Five years ago, I started to have insane periods that lasted over 20 days. Sometimes they skipped a month or two, then came back with a vengeance. The pain was so unbearable that the strongest over the counter pain killers were not helping. It was effecting every aspect of my life, from missing work days to missing birthdays. I was even afraid to go get a haircut, thinking I could bleed all over the seat and be mortified.
I was recently moved to another country, so I was hesitant to go to a doctor, due to the language barrier, and not being sure if my health insurance would cover the cost. But, after months of suffering, and developing other weird symptoms like losing my hair in bunches, I decided to spend the money to go see a gynecologist. Luckily, Spain has one of the best healthcare systems in the world, so my doctor was able to diagnose me right away: Uterine Fibroids. He assured me that they were not cancerous, but of course, very distressing nonetheless. He said mine were very small so he did not recommend surgery, but the other options to manage them were very limited. I could not use birth control pills, one of the options, due to being allergic to them.
I started to research Uterine Fibroids obsessively as I was determined to get to the bottom of it, and heal myself. Sadly, there are not a lot of research on them, despite the fact that up to 80% of women will develop them in their life time, according to the U.S. Department of Health and Human Services. The cause of these fibroids is still unknown. And only treatment options are surgery, complicated procedures or pills.
While trying to learn how to manage my period symptoms, I also developed anemia due to the massive blood loss. I ended up in ER, not being able to stand up, trembling and dizzy from anemia. My hair loss was also because of anemia. I was given blood, and iron pills. I learned that untreated anemia can lead to fatigue and lethargy -- and, in severe cases, heart problems.The vicious cycle of bleeding while in excruciating pain, and battling with anemia continued for another nine months.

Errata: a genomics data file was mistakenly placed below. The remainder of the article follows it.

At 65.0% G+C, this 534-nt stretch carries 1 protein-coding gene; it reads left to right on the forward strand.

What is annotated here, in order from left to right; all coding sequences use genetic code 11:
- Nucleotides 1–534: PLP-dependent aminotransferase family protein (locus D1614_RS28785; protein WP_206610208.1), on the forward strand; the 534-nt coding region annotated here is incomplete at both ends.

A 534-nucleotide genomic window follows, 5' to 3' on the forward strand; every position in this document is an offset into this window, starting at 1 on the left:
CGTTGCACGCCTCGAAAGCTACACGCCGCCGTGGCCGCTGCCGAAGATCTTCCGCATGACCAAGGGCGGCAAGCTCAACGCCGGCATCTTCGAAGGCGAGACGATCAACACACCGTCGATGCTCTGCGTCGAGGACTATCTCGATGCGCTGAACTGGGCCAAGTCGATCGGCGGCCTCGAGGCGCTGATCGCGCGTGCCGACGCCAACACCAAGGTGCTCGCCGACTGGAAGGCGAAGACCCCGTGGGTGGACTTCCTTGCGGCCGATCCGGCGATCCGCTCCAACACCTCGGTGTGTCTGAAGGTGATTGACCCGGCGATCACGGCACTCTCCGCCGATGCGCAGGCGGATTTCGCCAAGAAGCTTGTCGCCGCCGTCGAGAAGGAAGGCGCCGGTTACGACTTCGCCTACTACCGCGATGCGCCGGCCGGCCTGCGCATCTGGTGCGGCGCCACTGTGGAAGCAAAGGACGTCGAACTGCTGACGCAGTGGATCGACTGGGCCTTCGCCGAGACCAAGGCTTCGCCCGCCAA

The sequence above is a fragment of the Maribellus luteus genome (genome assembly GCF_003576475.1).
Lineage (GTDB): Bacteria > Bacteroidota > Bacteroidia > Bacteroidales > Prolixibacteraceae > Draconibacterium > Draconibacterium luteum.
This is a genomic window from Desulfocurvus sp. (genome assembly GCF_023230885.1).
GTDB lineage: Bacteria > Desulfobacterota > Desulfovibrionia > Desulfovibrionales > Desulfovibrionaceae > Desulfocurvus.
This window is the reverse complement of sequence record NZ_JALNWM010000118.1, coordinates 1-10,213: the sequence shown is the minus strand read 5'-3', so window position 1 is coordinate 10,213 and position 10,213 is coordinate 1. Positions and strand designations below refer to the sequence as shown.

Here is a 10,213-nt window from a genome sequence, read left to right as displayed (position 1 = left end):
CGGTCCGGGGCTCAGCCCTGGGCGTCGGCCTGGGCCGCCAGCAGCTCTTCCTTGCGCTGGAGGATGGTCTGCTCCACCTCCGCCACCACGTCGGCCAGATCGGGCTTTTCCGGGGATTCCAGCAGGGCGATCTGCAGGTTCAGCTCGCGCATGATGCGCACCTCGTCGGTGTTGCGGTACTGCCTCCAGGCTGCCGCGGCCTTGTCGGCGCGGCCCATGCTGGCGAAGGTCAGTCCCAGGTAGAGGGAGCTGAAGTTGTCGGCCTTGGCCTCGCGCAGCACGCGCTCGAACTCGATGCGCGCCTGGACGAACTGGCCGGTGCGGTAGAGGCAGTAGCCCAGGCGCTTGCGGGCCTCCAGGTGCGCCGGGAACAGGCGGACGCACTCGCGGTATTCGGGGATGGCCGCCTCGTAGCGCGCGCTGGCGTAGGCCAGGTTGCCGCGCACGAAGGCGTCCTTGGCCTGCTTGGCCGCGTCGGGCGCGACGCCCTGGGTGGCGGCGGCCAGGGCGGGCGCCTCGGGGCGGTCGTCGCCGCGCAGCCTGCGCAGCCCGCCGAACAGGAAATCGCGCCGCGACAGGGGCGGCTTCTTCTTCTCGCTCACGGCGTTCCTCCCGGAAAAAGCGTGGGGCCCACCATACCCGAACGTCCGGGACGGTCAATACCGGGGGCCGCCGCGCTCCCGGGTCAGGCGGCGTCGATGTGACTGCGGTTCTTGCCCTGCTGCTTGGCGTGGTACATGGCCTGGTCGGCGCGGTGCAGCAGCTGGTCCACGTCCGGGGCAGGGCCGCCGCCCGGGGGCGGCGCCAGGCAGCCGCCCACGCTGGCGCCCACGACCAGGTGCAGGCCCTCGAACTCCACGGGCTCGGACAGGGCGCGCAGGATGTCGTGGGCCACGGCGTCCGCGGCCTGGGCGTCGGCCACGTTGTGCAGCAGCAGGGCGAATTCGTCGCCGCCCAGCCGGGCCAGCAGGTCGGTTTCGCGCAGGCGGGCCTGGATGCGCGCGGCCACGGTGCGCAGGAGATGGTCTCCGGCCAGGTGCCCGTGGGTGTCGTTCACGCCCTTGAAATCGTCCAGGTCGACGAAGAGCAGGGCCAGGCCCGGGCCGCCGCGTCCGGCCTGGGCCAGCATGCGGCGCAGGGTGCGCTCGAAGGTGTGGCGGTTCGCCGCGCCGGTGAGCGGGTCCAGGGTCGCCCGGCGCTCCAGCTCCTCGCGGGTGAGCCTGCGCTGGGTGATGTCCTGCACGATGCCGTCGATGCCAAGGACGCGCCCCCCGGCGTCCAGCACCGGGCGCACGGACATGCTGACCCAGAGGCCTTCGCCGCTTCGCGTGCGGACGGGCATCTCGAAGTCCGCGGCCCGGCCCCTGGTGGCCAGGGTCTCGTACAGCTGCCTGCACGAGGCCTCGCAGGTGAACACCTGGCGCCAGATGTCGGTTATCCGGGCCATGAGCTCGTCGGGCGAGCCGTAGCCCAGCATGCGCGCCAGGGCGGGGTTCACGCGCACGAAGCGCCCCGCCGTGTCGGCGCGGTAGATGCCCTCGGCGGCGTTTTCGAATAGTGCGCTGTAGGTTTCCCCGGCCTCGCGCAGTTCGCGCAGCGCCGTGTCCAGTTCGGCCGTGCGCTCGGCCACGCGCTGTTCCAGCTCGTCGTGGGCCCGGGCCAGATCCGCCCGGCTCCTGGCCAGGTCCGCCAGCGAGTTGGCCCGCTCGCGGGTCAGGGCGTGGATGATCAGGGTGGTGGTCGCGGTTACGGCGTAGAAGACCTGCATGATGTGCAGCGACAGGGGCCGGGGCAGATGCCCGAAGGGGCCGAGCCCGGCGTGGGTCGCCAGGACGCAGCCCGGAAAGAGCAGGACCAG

Although my doctor said I did not need surgery, I was so desperate at this point that I was willing to do whatever it took to stop this mayhem. I learned that hysterectomy was the only option to permanently get rid of them. I also learned that this was routinely performed in the U.S. even for much younger women in their early 20s. Ernst Bartsich, MD, an associate professor of obstetrics and gynecology at the New York Hospital-Cornell Medical Center in New York claims that 76% of all hysterectomies performed were being done unnecessarily.
Other surgery and procedure options, such as Myomectomy, Embolization were as scary, although seemed less dangerous than full hysterectomy. I read that many women were happy with their results. I was still very nervous about them due to my anemia, and possible blood loss during any of these procedures. So, I kept researching to see if there was anything else I could do, before deciding to go through with surgery.
While I kept researching, I decided to make a few lifestyle changes. I learned about diets that help with anemia, and also organic pads and tampons. I began a strict diet of mostly vegetables that help with more blood production. I also switched to all organic pads and tampons. In a few months, I started to see some difference. My periods were shorter, and the pain was considerably lower. Plus, the usual itching which I often experienced with regular pads, was gone. After my anemia was under control, I started going to the gym regularly as well.
Now, after years of aggressively fighting my fibroids, I am happy to share that they are not hurting me any longer. My last ultrasound showed that they did not grow. My periods are back to their normal length, and most importantly no pain during menstruation. I know there isn't enough research to show if organic pads help with uterine fibroid symptoms, but in my case they did, along with my diet and other lifestyle changes. By all means, follow your doctor's advice if you are diagnosed with uterine fibroids, and have the surgery if you must. But, if you want to make some healthier choices to see if they help along the way, I can tell you that they do. Plus, you may discover how strong and smart you are, by taking control of your own health. Best luck in your journey to manage your fibroids. I know it is difficult, but you got this!
Photo Credit: Hanna Postova